“When females who are normal weight in their early adolescence experience food insecurity, something is happening in their bodies,” said Brenda Lohman, a professor in human development and family studies and the study’s lead author. “This sets them on a path toward increased weight gain, so by the time they are 23, they are more likely to be overweight or obese.”

New book features Iowa State leaders in family and consumer sciences

Laura Dunn Jolly, the incoming dean and Dean’s Chair of the College of Human Sciences, is one of at least 15 from Iowa State featured in a new book that recognizes those who have made significant contributions in family and consumer sciences. Photo by Ryan Riley.

At least 15 Iowa State University leaders are featured in a new book that recognizes those who have made significant contributions to the field of family and consumer sciences.

Bad behavior may not be a result of bad parenting, but a lack of common language

New research led by Thomas Schofield, an assistant professor in human development and family studies, suggests that a language barrier can have negative consequences for adolescent self-control and aggressive behavior. Photo by Wyeth Lynch.

Most parents will admit that talking with a teenage child is difficult at times. It is even more challenging when parents and children don’t speak the same language fluently — a reality for a growing number of immigrant families in the United States.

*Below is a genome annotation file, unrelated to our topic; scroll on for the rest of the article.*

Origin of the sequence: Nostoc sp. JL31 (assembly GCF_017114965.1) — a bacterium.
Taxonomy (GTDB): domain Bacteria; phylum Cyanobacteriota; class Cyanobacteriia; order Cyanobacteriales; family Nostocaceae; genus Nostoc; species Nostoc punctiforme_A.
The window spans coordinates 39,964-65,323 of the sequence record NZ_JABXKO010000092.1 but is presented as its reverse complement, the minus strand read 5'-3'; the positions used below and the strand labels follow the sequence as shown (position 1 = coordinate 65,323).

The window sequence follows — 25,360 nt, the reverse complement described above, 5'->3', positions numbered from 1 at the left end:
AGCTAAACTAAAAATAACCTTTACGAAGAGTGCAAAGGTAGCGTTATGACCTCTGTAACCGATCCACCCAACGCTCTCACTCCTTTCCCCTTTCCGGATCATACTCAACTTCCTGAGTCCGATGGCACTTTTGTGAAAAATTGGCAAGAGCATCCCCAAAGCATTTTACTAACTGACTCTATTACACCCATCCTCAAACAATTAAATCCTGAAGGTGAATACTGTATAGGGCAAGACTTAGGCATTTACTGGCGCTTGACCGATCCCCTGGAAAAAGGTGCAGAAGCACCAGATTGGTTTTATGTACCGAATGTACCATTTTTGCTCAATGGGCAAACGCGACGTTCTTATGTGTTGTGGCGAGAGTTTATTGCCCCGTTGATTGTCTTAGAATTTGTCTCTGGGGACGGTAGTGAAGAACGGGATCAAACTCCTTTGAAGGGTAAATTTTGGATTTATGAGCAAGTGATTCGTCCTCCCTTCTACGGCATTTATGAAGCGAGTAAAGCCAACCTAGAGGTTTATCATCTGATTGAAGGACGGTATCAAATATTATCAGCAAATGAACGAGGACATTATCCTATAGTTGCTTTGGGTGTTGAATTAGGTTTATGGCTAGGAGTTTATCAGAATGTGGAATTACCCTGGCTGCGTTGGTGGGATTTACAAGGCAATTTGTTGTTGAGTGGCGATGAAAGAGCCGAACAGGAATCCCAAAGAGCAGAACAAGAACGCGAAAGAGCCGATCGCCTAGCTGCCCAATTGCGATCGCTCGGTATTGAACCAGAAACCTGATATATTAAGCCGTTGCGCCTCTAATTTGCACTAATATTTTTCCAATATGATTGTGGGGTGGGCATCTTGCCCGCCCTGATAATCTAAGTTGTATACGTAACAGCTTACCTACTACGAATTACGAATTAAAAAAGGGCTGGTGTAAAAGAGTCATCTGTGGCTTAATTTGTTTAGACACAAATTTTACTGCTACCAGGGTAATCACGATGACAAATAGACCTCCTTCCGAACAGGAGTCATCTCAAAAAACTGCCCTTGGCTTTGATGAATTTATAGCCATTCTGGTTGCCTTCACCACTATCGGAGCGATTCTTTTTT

New research from Iowa State University suggests this language barrier can have negative consequences for adolescent self-control and aggressive behavior. 

Cyclone Aides welcome incoming students and their families

Cynthia Reyes, a sophomore in elementary education, and Erick Estrada-Flores, a junior in elementary education, work with incoming Iowa State freshmen and their families as Cyclone Aides during summer orientation. Contributed photo.

More than 40 Iowa State University students — including seven from the College of Human Sciences — are this month serving as Cyclone Aides and coordinators during orientation, welcoming incoming students and their families to campus and setting them up for success.

“It’s so rewarding to interact with families and welcome them into Iowa State,” said Erick Estrada-Flores, a senior in elementary education. “I love working with them and making their day even more enjoyable.”